Welcome to Afore website
« Back Home » News » Novita’ Industriale » Details

Spain: PV industry going through a tense moment

Last Updated: 2013-11-15 16:04:37Views: 928Size:T|T
In the first seven months of 2013, Spanish compensation for solar photovoltaic (PV) generation reached €1.96 billion (amounting to an average 0.388 €/kWh). Comparing this result with the amount paid for the same period last year, there has been a reduction of 5.43% (0.3995 €/kWh).
Due to the Royal Decree-Law 14/2010, in the next months the overall volume of monthly support is expected to continue falling drastically and the Spanish PV market is not looking bright. The Spanish Photovoltaic Union (UNEF) claims that the Royal Decree for the consumption of electricity proposes conditions that completely prevent the PV market’s development instead of suggesting a regulatory framework that would enhance it. 

Furthermore, with the Royal Decree law draft presented to the energy regulator CNE (National Energy Commission) by the Minister of Industry Energy and Tourism (MINETUR) in July, not only will it generate a major decrease in the overall volume of monthly support, as already experienced in 2012, but it will also “prevent the development of energy saving and efficiency practices”, as stated by UNEF.

This document will be in detriment to the Spanish small-scale PV sector. The MINETUR proposes the introduction of new electricity fees for renewable power generated by electricity consumers for self-consumption. According to UNEF, self-consumption has become the only option for the PV industry to survive in the short term in Spain after the memorandum on Feed-In tariffs for new renewable energy projects. If introduced, the electricity fee will make self-consumption more expensive than conventional power supply, besides being a discriminatory measure in relation to other consumers.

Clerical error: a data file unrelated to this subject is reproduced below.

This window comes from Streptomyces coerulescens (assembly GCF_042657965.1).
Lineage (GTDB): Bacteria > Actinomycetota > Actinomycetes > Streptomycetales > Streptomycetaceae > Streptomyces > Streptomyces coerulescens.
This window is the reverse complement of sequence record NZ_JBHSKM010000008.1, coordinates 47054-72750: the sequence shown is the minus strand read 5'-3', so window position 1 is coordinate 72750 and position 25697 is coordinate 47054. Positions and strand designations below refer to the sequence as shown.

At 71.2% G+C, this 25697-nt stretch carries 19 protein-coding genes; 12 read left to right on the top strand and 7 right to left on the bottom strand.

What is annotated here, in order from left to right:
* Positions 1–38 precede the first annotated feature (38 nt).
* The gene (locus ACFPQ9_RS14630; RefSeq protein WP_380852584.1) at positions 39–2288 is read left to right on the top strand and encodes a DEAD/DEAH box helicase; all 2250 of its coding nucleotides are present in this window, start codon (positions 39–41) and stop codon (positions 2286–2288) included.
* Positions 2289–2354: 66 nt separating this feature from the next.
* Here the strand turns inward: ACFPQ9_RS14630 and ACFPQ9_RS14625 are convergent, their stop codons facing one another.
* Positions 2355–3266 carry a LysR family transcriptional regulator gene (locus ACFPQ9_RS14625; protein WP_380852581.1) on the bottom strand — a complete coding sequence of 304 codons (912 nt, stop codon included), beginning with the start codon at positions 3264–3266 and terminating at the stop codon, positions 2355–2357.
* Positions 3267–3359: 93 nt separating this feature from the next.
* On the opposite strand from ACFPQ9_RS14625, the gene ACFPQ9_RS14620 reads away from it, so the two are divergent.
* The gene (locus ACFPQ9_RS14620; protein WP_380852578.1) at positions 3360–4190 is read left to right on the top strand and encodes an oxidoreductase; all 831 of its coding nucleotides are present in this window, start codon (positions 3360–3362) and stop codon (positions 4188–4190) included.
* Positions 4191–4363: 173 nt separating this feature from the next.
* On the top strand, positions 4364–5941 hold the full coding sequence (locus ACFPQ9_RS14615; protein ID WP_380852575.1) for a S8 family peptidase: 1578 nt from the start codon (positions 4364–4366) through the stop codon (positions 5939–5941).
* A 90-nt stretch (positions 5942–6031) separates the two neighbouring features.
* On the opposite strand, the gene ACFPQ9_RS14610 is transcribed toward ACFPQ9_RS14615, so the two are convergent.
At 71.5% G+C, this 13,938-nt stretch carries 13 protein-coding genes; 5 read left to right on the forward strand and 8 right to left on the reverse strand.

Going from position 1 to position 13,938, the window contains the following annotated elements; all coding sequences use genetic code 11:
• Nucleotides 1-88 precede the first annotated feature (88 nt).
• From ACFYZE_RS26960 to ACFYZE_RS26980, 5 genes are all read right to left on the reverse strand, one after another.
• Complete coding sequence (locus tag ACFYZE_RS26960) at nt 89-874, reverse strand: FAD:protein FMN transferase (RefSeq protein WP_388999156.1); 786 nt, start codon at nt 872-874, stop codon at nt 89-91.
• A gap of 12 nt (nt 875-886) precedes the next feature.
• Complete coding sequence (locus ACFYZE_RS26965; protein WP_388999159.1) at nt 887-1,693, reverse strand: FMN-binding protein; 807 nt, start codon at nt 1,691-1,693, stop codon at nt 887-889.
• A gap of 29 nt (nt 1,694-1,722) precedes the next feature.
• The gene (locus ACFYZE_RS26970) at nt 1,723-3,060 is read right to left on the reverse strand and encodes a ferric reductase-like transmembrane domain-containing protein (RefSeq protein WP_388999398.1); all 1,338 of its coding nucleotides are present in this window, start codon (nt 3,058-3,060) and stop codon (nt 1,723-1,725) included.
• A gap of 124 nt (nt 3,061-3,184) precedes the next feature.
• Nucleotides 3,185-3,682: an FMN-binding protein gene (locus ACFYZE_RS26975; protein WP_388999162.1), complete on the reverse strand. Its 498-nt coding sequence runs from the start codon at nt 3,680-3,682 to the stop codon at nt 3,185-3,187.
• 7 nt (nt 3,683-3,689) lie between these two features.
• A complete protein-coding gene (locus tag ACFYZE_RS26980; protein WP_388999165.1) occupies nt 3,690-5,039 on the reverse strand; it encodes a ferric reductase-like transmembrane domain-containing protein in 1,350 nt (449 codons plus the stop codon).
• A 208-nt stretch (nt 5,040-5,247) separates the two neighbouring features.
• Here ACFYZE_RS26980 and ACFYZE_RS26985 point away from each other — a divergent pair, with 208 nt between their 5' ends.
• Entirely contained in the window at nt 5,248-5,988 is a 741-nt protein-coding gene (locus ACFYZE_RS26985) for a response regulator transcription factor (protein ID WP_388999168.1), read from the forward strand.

The CNE, supported by the National Association of Renewable Energy Producers and Investors (ANPIER), has made clear its position against the ''backup toll'', highlighting the negative consequences it would have for the Spanish PV industry and the remuneration value for investments.

Finally, UNEF stated: “while in neighbouring countries - Germany, Italy, Belgium, USA, Japan, Brazil ... - consumption is encouraged as a way to develop clean generation, savings, efficiency, energy independence, promoting employment, etc., Spain refuses a future in which technological convergence of distributed generation and smart grids are the protagonists of smart cities”, underlining how this measure is in complete contradiction with other countries’ energy policies.

Spain is a country with vast PV potential, where self-consumption can significantly minimise the impact on the network, while assuring the development of renewable energy sources. With respect to this, EPIA regrets the Spanish Government’s decision to establish barriers for the development of PV in general and self-consumed PV electricity in particular. 


Sources:
Vladimir Pekic, Spanish PV producers receive $2.6 billion in compensation as industry faces doom, 11 September 2013, PV-magazine
Vladimir Pekic, Spanish energy regulator blasts government proposals, 12 September 2013, PV-magazine